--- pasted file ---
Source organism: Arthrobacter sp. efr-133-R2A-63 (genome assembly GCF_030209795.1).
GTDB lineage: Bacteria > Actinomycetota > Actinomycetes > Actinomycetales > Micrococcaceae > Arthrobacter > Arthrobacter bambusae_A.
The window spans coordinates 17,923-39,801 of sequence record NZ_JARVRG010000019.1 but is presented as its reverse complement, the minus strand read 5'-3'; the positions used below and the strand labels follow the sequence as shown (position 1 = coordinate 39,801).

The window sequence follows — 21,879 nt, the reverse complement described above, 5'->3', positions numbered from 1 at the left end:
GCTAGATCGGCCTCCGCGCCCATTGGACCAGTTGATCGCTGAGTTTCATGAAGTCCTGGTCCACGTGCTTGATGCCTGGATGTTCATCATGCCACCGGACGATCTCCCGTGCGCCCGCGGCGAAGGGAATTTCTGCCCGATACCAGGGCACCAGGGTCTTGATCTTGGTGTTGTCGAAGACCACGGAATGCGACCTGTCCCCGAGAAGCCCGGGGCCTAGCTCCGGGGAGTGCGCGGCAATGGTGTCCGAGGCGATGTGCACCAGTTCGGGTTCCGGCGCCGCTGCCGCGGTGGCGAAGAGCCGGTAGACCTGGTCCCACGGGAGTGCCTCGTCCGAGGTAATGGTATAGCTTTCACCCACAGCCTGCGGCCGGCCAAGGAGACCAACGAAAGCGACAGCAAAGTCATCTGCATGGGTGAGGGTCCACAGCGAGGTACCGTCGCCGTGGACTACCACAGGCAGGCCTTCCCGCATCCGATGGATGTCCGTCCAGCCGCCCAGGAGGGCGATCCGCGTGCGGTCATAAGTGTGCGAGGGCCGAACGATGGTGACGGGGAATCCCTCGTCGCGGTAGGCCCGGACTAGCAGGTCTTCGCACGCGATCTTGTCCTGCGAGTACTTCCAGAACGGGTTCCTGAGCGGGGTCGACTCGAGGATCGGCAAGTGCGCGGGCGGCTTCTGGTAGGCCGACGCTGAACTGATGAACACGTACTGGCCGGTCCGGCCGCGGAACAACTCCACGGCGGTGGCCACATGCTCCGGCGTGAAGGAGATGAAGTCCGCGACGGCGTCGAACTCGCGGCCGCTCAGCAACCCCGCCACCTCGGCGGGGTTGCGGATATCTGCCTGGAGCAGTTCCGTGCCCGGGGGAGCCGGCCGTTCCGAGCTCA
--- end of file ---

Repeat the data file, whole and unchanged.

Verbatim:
Source organism: Arthrobacter sp. efr-133-R2A-63 (genome assembly GCF_030209795.1).
GTDB lineage: Bacteria > Actinomycetota > Actinomycetes > Actinomycetales > Micrococcaceae > Arthrobacter > Arthrobacter bambusae_A.
The window spans coordinates 17,923-39,801 of sequence record NZ_JARVRG010000019.1 but is presented as its reverse complement, the minus strand read 5'-3'; the positions used below and the strand labels follow the sequence as shown (position 1 = coordinate 39,801).

The window sequence follows — 21,879 nt, the reverse complement described above, 5'->3', positions numbered from 1 at the left end:
GCTAGATCGGCCTCCGCGCCCATTGGACCAGTTGATCGCTGAGTTTCATGAAGTCCTGGTCCACGTGCTTGATGCCTGGATGTTCATCATGCCACCGGACGATCTCCCGTGCGCCCGCGGCGAAGGGAATTTCTGCCCGATACCAGGGCACCAGGGTCTTGATCTTGGTGTTGTCGAAGACCACGGAATGCGACCTGTCCCCGAGAAGCCCGGGGCCTAGCTCCGGGGAGTGCGCGGCAATGGTGTCCGAGGCGATGTGCACCAGTTCGGGTTCCGGCGCCGCTGCCGCGGTGGCGAAGAGCCGGTAGACCTGGTCCCACGGGAGTGCCTCGTCCGAGGTAATGGTATAGCTTTCACCCACAGCCTGCGGCCGGCCAAGGAGACCAACGAAAGCGACAGCAAAGTCATCTGCATGGGTGAGGGTCCACAGCGAGGTACCGTCGCCGTGGACTACCACAGGCAGGCCTTCCCGCATCCGATGGATGTCCGTCCAGCCGCCCAGGAGGGCGATCCGCGTGCGGTCATAAGTGTGCGAGGGCCGAACGATGGTGACGGGGAATCCCTCGTCGCGGTAGGCCCGGACTAGCAGGTCTTCGCACGCGATCTTGTCCTGCGAGTACTTCCAGAACGGGTTCCTGAGCGGGGTCGACTCGAGGATCGGCAAGTGCGCGGGCGGCTTCTGGTAGGCCGACGCTGAACTGATGAACACGTACTGGCCGGTCCGGCCGCGGAACAACTCCACGGCGGTGGCCACATGCTCCGGCGTGAAGGAGATGAAGTCCGCGACGGCGTCGAACTCGCGGCCGCTCAGCAACCCCGCCACCTCGGCGGGGTTGCGGATATCTGCCTGGAGCAGTTCCGTGCCCGGGGGAGCCGGCCGTTCCGAGCTCA